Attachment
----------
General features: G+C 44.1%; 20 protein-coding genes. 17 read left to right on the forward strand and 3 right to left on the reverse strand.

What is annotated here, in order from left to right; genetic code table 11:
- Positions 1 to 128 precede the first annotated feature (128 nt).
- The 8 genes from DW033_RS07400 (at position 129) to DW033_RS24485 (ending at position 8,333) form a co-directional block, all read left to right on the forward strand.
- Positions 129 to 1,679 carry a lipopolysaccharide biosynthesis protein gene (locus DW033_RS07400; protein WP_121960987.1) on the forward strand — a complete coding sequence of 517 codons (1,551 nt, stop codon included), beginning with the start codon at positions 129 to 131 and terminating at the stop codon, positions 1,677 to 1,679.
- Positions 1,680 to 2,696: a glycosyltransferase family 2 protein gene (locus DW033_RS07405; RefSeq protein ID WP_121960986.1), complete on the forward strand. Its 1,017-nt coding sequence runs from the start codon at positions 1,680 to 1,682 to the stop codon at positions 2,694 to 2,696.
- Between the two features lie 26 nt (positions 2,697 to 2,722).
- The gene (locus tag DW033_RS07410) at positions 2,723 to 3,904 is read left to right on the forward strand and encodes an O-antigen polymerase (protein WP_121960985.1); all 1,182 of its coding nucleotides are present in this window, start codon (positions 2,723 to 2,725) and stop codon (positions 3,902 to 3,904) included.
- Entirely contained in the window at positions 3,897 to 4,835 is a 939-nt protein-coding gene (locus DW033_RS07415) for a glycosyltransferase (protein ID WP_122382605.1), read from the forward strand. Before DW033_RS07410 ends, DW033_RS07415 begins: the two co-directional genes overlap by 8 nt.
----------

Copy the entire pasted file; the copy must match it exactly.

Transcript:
General features: G+C 44.1%; 20 protein-coding genes. 17 read left to right on the forward strand and 3 right to left on the reverse strand.

What is annotated here, in order from left to right; genetic code table 11:
- Positions 1 to 128 precede the first annotated feature (128 nt).
- The 8 genes from DW033_RS07400 (at position 129) to DW033_RS24485 (ending at position 8,333) form a co-directional block, all read left to right on the forward strand.
- Positions 129 to 1,679 carry a lipopolysaccharide biosynthesis protein gene (locus DW033_RS07400; protein WP_121960987.1) on the forward strand — a complete coding sequence of 517 codons (1,551 nt, stop codon included), beginning with the start codon at positions 129 to 131 and terminating at the stop codon, positions 1,677 to 1,679.
- Positions 1,680 to 2,696: a glycosyltransferase family 2 protein gene (locus DW033_RS07405; RefSeq protein ID WP_121960986.1), complete on the forward strand. Its 1,017-nt coding sequence runs from the start codon at positions 1,680 to 1,682 to the stop codon at positions 2,694 to 2,696.
- Between the two features lie 26 nt (positions 2,697 to 2,722).
- The gene (locus tag DW033_RS07410) at positions 2,723 to 3,904 is read left to right on the forward strand and encodes an O-antigen polymerase (protein WP_121960985.1); all 1,182 of its coding nucleotides are present in this window, start codon (positions 2,723 to 2,725) and stop codon (positions 3,902 to 3,904) included.
- Entirely contained in the window at positions 3,897 to 4,835 is a 939-nt protein-coding gene (locus DW033_RS07415) for a glycosyltransferase (protein ID WP_122382605.1), read from the forward strand. Before DW033_RS07410 ends, DW033_RS07415 begins: the two co-directional genes overlap by 8 nt.